Brick-and-mortar retailers are keenly aware of how the weather affects store traffic and, ultimately, customer spending. Cold, stormy weather on Black Friday could very well keep shoppers snug at home, wrapped up in a warm blanket, shopping with the laptops, tablets, and smartphones.
The other side of that coin — cold, stormy weather a few days before Black Friday — reminds shoppers that the unseasonably warm weather they’ve had for the past month or so is really going to change and they had better get those coats, gloves, hats, and snow blowers before the winter really hits.
It looks like the forecast for the coming week favors the second scenario, at least in the eastern half of the United States. According to the analysts at Planalytics, a business weather intelligence firm, colder weather will begin moving east from the Great Plains this weekend, lowering temperatures and bringing some snow along with the colder temperatures.
As the holiday approaches wet weather could make holiday travel more difficult in the west and Great Plains, gradually moving into the northeastern states. The southeast is expected to continue dry, if a bit cooler.
Colder than normal temperatures on the east coast, in the Ohio River valley, and in the southeast should get shoppers in the mood to spend on cold weather gear. And the weather for Thanksgiving Day and Black Friday? Here’s what Planalytics forecasts:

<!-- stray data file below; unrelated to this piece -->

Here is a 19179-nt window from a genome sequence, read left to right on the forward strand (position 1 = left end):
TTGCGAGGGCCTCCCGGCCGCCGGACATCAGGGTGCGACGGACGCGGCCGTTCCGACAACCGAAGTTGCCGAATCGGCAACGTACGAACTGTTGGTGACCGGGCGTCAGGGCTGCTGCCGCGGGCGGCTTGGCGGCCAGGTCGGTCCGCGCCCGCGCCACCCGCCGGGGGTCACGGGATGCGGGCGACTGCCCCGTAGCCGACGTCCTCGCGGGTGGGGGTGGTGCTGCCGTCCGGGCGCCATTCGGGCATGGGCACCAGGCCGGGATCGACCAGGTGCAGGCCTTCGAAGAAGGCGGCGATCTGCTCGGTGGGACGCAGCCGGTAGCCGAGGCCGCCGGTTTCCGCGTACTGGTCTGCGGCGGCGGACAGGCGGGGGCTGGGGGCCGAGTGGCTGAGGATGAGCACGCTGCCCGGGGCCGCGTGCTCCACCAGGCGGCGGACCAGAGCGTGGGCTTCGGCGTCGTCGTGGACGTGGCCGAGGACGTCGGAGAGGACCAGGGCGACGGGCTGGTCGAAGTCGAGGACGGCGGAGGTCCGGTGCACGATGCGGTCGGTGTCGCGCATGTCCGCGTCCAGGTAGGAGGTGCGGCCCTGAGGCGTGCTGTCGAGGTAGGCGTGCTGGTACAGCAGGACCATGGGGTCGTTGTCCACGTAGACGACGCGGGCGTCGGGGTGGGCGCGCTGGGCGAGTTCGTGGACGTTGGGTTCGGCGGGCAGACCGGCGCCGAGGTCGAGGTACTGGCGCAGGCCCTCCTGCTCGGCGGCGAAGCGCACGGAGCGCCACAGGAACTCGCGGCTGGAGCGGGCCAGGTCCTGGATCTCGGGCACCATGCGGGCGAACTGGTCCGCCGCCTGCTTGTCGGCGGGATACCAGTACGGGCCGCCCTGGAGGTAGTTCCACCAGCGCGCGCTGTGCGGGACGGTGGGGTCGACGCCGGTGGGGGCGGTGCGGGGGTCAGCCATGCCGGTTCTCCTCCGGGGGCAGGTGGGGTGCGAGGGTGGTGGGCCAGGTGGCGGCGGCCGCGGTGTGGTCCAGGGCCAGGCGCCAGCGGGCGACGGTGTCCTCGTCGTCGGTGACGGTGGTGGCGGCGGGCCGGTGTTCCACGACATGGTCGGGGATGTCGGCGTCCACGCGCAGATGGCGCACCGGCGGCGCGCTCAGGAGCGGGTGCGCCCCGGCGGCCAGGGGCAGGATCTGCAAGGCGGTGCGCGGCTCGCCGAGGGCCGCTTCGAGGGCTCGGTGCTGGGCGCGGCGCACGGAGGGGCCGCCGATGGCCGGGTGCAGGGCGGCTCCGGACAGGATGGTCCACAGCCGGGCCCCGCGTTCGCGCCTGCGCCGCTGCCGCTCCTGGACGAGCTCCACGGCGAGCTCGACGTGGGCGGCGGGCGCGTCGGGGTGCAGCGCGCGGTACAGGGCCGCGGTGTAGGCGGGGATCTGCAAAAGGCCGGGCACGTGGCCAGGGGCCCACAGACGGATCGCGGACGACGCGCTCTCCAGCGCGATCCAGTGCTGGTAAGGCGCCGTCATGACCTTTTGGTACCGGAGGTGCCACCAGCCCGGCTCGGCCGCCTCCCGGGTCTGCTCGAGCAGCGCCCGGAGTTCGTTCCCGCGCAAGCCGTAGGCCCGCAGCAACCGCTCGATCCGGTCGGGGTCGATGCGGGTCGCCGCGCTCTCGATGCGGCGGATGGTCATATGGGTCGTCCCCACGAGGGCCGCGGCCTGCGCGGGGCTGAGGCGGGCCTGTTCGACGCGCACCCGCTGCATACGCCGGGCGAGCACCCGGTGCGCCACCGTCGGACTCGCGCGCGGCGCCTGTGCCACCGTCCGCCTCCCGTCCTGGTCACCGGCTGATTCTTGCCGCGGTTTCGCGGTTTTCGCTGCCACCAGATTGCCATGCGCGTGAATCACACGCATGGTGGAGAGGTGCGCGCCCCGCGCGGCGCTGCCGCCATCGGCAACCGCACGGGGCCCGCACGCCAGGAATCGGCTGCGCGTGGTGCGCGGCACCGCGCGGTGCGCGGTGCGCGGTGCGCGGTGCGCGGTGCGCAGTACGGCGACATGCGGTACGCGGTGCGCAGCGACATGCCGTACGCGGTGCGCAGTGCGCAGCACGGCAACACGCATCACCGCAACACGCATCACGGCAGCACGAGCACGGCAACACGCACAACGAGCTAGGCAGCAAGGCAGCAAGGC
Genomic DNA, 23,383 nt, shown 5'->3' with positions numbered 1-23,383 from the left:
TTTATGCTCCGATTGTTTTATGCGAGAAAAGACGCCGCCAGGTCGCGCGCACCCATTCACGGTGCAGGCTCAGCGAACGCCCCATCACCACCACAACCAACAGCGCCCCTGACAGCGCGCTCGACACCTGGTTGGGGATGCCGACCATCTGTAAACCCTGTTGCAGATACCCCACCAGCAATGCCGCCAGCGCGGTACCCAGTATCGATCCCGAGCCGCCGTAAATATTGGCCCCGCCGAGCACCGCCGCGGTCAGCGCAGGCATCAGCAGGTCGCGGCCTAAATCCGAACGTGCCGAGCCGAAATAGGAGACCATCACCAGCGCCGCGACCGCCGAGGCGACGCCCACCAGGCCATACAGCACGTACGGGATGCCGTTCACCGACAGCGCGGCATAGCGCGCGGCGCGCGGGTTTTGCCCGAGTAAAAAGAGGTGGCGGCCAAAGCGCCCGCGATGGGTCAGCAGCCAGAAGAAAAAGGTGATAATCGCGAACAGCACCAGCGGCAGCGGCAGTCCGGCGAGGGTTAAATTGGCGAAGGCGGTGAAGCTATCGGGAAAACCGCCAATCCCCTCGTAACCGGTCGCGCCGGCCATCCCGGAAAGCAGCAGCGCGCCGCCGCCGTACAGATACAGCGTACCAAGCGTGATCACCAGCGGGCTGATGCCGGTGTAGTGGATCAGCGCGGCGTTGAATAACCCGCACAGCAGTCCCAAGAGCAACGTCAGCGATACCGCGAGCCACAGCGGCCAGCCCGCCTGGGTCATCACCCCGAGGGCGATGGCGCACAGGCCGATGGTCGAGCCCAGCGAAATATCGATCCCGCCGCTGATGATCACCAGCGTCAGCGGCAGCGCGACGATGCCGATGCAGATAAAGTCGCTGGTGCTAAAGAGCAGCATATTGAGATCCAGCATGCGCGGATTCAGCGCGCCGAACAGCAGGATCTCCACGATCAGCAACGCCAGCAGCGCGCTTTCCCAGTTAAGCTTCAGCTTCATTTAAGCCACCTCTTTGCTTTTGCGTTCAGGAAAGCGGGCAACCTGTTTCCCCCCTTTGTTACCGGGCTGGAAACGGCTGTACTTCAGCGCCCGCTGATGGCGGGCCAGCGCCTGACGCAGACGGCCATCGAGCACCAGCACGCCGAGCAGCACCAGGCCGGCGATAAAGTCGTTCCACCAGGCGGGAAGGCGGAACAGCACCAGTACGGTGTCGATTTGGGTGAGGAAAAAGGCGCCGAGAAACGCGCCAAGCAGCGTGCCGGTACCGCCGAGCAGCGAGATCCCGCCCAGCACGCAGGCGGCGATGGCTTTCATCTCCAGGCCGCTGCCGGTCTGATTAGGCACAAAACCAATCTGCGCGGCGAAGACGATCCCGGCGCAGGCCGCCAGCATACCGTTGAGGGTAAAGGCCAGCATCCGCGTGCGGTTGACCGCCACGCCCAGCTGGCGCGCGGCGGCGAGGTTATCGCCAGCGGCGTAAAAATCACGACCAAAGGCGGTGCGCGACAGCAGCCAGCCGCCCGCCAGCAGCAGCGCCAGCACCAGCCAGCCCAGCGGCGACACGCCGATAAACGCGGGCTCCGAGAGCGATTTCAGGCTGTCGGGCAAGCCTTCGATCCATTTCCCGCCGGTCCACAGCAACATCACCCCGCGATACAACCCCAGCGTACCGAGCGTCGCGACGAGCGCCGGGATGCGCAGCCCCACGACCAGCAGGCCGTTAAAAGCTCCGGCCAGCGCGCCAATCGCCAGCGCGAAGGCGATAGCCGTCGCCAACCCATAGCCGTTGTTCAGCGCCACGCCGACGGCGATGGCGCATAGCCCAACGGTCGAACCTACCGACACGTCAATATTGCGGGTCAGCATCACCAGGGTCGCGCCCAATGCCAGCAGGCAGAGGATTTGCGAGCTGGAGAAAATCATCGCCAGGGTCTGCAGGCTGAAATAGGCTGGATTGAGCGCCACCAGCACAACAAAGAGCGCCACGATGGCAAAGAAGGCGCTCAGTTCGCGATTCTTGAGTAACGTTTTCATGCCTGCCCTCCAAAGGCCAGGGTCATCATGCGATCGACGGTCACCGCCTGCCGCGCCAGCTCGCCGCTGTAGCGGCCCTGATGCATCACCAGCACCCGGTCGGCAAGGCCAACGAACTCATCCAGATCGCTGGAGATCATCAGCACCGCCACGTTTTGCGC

From Thanksgiving Day through the Black Friday weekend these markets transition to a more seasonal regime, but temperatures will trend much colder than [last year]. The colder comparisons in the eastern U.S. will drive the strongest opportunities for year-over-year growth in seasonal apparel and consumables. Temperatures across the Plains, Rockies, and West Coast will trend warmer than normal and [last year] throughout the week. The warmer conditions will challenge demand for cold weather merchandise.
In the week before Thanksgiving last year, temperatures were near normal across the country and Thanksgiving Day and Black Friday were the warmest since 2012 and the wettest since 2010. Black Friday was the warmest since 2011 and the wettest in more than 15 years with rain and snow covering the U.S. interior. The four-day weekend was the warmest since 2012 and the wettest since 2000.
What might that mean for retailers? According to Planalytics, weather-driven demand for fleece garments will rise 1% this year with demand in Cincinnati rising 8% and demand in Baltimore rising 3%. Demand for fleece clothing is forecast to fall 8% in Dallas and 11% in San Francisco.